The night terrors are similar to nightmares interruptions, but much more dramatic. They affect children especially, although they can also occur in adults and babies.
They are characterized by a series of symptoms during sleep: shouting, sweating, alterations and high cardiac rates.
Although the symptoms may resemble nightmares, they occur during the SOL (slow-wave sleep) phase, and therefore are not produced by dreams.
If you watch a child who has a night terror, he seems terrified, although unlike nightmares, the next day they do not usually wake up. On the other hand, it is difficult to wake them when they have them.
It is estimated that 5% of children can experience these parasomnias, reaching 1% of adults.
When do night terrors occur?
Night terrors are given during a normal sleep stage a series of phases occur. Each phase is associated with a certain type of brain activity and dreams occur in the REM phase.
Night terrors occur during the non-REM phase called SOL (slow-wave sleep), so it is technically not a dream or a nightmare. Rather, it is a sudden reaction of fear that occurs during the transition from one sleep phase to another.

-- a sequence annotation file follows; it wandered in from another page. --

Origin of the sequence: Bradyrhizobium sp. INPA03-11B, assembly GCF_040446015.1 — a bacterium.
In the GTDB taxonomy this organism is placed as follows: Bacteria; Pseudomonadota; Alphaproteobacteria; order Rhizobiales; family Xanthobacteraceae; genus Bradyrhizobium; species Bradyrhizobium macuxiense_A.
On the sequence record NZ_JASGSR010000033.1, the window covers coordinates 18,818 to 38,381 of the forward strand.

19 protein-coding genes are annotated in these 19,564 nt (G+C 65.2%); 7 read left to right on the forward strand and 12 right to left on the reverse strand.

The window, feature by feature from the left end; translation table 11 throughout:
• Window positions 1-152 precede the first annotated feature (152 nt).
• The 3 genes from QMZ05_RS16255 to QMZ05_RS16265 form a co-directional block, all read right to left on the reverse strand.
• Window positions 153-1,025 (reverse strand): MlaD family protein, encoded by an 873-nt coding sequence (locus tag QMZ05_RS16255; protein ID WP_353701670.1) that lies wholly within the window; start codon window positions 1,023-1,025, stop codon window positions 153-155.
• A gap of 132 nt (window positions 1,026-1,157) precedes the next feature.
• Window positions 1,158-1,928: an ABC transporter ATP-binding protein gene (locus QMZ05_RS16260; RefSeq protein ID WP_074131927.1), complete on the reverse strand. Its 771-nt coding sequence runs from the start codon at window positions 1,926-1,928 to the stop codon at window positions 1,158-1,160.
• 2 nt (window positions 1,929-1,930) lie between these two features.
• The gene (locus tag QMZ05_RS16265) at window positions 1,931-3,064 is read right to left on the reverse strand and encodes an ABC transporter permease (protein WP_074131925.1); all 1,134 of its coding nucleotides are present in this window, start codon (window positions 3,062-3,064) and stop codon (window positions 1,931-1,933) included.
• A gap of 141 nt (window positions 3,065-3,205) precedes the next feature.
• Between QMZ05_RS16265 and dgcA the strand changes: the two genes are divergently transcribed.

They usually occur after 2-3 hours of the child going to sleep, in the transition from the deep SOL phase to the REM light phase.
Night terrors in children
Night terrors in children usually occur between 3 and 12 years, with a peak of intensity at 3 and half years of age.
It is estimated that approximately 5% of children are affected and affected by both boys and girls. They usually resolve themselves during adolescence.
In children under 3 and a half, the highest frequency is usually one night terror per week. Other children often occur once a month.
A pediatrician can help these children by conducting a pediatric evaluation that excludes other potential disorders that may be causing them.
Adult night terrors
Night terrors in adults can occur at any age.
The symptoms are similar to those of adolescents, although the causes, treatment and prognosis are different.
In adults, night terrors can occur nightly if sleep is not needed, proper diet is not in progress, or stressful events are occurring.
In adults this disorder is much less common and is often corrected by following a treatment or by improving sleep and lifestyle habits.
It is currently considered a mental disorder and is included in the DSM.